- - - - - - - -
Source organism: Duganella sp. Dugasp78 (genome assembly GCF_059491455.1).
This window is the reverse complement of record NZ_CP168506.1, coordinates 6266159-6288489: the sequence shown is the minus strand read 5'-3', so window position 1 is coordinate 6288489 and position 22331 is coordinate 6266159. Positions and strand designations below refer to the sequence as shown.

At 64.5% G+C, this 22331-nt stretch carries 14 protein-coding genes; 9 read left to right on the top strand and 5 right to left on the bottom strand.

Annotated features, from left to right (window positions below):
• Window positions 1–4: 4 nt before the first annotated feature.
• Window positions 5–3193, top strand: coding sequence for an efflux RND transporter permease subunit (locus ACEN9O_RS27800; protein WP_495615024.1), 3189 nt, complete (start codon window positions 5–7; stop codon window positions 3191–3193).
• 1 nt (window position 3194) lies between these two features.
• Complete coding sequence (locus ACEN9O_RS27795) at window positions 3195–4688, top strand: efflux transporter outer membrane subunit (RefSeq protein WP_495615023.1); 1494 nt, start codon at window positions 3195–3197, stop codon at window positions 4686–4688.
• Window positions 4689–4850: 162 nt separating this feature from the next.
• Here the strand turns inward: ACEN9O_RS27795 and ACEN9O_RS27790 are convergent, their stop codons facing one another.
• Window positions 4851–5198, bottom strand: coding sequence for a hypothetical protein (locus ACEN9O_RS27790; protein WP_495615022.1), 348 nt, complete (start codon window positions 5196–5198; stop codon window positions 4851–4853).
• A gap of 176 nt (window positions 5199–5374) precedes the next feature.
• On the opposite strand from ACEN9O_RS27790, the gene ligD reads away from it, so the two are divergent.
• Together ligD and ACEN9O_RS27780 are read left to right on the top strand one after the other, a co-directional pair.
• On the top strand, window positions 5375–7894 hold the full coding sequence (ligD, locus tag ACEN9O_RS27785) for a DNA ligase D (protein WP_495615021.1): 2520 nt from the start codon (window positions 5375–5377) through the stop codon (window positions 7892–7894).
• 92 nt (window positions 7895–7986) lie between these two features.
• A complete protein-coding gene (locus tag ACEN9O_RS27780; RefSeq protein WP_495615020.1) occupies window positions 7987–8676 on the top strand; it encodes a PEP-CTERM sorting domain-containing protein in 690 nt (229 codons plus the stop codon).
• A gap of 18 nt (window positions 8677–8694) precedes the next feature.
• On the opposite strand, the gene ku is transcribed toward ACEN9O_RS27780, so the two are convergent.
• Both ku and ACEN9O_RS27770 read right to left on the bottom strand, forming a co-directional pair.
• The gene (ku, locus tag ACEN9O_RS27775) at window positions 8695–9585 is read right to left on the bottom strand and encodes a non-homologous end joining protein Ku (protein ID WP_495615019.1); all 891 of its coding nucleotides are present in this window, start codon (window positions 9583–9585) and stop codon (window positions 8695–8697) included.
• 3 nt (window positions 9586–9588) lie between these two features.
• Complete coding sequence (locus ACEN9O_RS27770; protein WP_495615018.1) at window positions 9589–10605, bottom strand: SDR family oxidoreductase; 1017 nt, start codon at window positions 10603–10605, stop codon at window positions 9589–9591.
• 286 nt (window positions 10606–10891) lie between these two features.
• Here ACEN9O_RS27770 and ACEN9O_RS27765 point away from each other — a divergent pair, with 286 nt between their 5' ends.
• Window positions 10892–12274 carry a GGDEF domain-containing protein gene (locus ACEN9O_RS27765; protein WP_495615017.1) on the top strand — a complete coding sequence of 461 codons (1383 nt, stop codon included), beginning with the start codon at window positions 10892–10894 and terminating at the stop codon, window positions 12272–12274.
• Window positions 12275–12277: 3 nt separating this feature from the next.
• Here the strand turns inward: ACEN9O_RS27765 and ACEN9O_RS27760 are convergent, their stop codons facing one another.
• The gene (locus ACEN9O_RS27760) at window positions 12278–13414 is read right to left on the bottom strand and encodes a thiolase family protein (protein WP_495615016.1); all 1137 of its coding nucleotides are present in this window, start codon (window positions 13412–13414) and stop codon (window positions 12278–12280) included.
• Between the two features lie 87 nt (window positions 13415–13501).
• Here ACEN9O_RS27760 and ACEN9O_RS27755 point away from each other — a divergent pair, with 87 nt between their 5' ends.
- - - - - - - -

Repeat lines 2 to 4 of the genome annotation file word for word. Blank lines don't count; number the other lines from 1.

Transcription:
This window is the reverse complement of record NZ_CP168506.1, coordinates 6266159-6288489: the sequence shown is the minus strand read 5'-3', so window position 1 is coordinate 6288489 and position 22331 is coordinate 6266159. Positions and strand designations below refer to the sequence as shown.

At 64.5% G+C, this 22331-nt stretch carries 14 protein-coding genes; 9 read left to right on the top strand and 5 right to left on the bottom strand.

Annotated features, from left to right (window positions below):